Halloween Whodunit

NSO Family Concert web extension


March of the Little Goblins
by Adam Glaser

On Halloween, all the ghosts and goblins come out to play and cause mischief. Here’s some music they can march to in their troublemaking parade.

Listen for the:

  • rough, rumbling tones played by the trumpets and trombones.
  • laughter-like sounds of the clarinet.
  • sounds of mischief from the percussion instruments like the cowbell, cymbals, ratchet, and slide whistle.

Symphony No. 2 in B major, Op. 14, “To October”
by Dmitri Shostakovich (duh-MEE-tree shaw-stah-KOH-vitch)

Revolution means sudden change—and change can be plenty scary. This music recalls Russia’s revolution of October 1917, a year of hope that came after a difficult and frightening time for people in Russia.

Listen for:

  • the dark and slow beginning that remembers the sad and tough lives of Russians.
  • how the music gradually speeds up and gets louder, giving the sense that something big (like a revolution!) is going to happen.

Back to the Future Main Theme
From the movie Back to the Future

by Alan Silvestri

Teenager Marty McFly travels back in time—wait a minute—how will he get back? This main theme music from the movie captures the fun and adventure of Marty’s wild ride.

Listen for:

  • the long vibrations and crashes of the cymbals.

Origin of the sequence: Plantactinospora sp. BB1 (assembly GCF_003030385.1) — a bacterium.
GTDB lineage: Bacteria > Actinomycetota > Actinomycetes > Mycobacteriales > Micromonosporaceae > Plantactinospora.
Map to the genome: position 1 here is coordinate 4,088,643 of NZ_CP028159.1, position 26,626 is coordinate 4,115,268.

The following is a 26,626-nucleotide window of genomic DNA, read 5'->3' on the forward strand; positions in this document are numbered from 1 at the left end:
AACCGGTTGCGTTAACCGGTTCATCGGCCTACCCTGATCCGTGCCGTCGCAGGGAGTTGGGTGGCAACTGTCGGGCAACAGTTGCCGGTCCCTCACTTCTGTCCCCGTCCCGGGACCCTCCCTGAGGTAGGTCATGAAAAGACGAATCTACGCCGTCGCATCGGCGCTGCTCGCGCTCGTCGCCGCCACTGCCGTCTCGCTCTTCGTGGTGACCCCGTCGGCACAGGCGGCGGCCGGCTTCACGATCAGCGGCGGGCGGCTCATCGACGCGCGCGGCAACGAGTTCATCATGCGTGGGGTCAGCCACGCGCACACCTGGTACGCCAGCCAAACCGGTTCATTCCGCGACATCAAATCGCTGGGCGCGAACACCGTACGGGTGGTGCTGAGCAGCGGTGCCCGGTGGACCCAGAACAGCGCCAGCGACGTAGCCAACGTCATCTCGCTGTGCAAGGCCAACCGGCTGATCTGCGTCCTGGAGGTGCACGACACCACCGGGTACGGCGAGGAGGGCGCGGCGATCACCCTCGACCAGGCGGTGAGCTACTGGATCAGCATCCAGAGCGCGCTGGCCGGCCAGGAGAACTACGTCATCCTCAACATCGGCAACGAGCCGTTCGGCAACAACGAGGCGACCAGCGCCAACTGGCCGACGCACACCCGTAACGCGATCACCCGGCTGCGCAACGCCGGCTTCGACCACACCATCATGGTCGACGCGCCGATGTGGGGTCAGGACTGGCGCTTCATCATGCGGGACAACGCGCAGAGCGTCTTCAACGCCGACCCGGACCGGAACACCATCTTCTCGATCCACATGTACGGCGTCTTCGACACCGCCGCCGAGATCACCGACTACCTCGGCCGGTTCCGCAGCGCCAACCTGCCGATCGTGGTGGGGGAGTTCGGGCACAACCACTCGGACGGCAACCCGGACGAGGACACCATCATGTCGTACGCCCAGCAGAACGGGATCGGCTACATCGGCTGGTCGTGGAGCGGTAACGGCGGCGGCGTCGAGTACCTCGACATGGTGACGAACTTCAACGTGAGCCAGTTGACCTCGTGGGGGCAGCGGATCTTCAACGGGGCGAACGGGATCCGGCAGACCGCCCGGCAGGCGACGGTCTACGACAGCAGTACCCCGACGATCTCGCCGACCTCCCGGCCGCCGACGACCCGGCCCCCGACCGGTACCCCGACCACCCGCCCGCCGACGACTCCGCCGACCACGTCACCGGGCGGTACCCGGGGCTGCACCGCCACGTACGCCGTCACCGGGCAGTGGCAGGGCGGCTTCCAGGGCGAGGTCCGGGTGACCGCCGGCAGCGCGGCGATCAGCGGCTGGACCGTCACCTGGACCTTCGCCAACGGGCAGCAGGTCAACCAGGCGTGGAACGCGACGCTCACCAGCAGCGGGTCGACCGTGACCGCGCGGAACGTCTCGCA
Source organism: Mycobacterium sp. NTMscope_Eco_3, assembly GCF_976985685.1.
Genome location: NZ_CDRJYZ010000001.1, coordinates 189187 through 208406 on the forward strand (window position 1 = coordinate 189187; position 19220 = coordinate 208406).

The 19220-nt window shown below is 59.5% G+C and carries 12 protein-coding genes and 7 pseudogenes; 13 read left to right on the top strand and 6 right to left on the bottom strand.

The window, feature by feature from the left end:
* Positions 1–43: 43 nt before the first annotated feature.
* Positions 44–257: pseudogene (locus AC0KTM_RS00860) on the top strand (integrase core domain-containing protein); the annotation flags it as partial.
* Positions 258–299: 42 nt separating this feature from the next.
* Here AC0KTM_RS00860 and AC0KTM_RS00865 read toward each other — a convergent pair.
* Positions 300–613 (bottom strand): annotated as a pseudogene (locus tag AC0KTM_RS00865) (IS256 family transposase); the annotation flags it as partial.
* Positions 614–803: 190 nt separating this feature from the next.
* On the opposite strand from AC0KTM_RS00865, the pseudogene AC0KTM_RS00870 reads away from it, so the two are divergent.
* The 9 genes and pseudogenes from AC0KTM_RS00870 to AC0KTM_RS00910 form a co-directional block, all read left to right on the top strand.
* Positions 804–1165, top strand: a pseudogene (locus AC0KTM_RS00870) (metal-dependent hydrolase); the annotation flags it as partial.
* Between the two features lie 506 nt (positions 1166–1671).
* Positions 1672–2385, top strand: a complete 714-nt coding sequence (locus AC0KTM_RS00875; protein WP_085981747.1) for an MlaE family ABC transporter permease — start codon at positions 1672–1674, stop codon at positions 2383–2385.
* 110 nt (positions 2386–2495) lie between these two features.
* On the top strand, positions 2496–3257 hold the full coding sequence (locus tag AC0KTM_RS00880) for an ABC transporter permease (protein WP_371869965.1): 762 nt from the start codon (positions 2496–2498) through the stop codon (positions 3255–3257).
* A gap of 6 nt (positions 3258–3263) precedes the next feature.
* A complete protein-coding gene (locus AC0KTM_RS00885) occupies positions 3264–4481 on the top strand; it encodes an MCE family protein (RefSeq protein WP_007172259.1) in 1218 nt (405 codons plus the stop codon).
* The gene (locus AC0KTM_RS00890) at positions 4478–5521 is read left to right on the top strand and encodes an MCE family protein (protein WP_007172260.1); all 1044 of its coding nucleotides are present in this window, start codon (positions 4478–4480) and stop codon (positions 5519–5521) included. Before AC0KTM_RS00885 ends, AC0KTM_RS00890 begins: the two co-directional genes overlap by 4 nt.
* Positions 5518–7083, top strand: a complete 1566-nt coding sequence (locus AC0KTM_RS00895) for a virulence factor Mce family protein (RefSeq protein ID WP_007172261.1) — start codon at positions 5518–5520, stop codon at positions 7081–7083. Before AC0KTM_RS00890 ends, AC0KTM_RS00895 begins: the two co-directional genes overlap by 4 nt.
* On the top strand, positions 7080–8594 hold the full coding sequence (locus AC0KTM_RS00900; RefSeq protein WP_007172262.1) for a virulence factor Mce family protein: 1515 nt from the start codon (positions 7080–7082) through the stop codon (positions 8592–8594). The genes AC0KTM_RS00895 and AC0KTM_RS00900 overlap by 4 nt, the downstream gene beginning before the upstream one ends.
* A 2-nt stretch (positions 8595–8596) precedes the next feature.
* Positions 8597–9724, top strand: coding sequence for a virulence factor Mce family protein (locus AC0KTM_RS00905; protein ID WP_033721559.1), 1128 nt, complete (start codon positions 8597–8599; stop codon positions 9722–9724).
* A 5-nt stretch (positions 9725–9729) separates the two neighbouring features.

• the strong tones of the horns, trumpets, and trombones that give a sense of a big and bold adventure.
  • crescendos—gradual increases in the loudness of the music, which suggest zooming through time.

“For the First Time” and “Let It Go”
from the movie Frozen

by Robert Lopez and Kristen Anderson-Lopez, arranged by Bob Krogstad

Sometimes two people see the same thing very differently. In this music from the movie Frozen, Anna sees the palace ball as exciting while her sister Elsa, who has a secret, sees it as terrifying. And what happens when you decide not to let something haunt you anymore? You “let it go!”

Listen for:

  • the playful music that shares Anna’s excitement about the ball.
  • how the music slows and becomes quieter as Elsa worries.
  • which instruments play the melody (the part normally sung).


Editors & Producers

Lisa Resnick
Content Editor

Kenny Neal
Manager, Digital Education Resources

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